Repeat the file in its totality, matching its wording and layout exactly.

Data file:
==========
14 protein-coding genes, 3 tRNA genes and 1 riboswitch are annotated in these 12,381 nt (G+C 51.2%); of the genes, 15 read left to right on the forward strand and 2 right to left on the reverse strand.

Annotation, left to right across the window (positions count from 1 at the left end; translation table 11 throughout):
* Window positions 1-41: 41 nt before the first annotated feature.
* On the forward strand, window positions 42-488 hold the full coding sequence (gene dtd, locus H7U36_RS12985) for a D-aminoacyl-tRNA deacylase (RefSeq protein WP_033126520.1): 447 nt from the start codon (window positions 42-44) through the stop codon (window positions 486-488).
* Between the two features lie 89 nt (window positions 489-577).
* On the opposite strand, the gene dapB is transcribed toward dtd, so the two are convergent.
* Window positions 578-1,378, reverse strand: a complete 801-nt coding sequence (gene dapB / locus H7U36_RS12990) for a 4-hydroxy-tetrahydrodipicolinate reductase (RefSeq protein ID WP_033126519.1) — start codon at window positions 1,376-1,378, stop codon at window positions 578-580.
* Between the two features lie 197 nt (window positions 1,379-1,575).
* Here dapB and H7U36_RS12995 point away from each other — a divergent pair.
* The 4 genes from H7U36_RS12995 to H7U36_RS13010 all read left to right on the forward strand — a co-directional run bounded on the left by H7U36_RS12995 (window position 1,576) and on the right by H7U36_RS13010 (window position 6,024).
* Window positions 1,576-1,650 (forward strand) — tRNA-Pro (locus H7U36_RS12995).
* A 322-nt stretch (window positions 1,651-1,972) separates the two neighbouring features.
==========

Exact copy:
14 protein-coding genes, 3 tRNA genes and 1 riboswitch are annotated in these 12,381 nt (G+C 51.2%); of the genes, 15 read left to right on the forward strand and 2 right to left on the reverse strand.

Annotation, left to right across the window (positions count from 1 at the left end; translation table 11 throughout):
* Window positions 1-41: 41 nt before the first annotated feature.
* On the forward strand, window positions 42-488 hold the full coding sequence (gene dtd, locus H7U36_RS12985) for a D-aminoacyl-tRNA deacylase (RefSeq protein WP_033126520.1): 447 nt from the start codon (window positions 42-44) through the stop codon (window positions 486-488).
* Between the two features lie 89 nt (window positions 489-577).
* On the opposite strand, the gene dapB is transcribed toward dtd, so the two are convergent.
* Window positions 578-1,378, reverse strand: a complete 801-nt coding sequence (gene dapB / locus H7U36_RS12990) for a 4-hydroxy-tetrahydrodipicolinate reductase (RefSeq protein ID WP_033126519.1) — start codon at window positions 1,376-1,378, stop codon at window positions 578-580.
* Between the two features lie 197 nt (window positions 1,379-1,575).
* Here dapB and H7U36_RS12995 point away from each other — a divergent pair.
* The 4 genes from H7U36_RS12995 to H7U36_RS13010 all read left to right on the forward strand — a co-directional run bounded on the left by H7U36_RS12995 (window position 1,576) and on the right by H7U36_RS13010 (window position 6,024).
* Window positions 1,576-1,650 (forward strand) — tRNA-Pro (locus H7U36_RS12995).
* A 322-nt stretch (window positions 1,651-1,972) separates the two neighbouring features.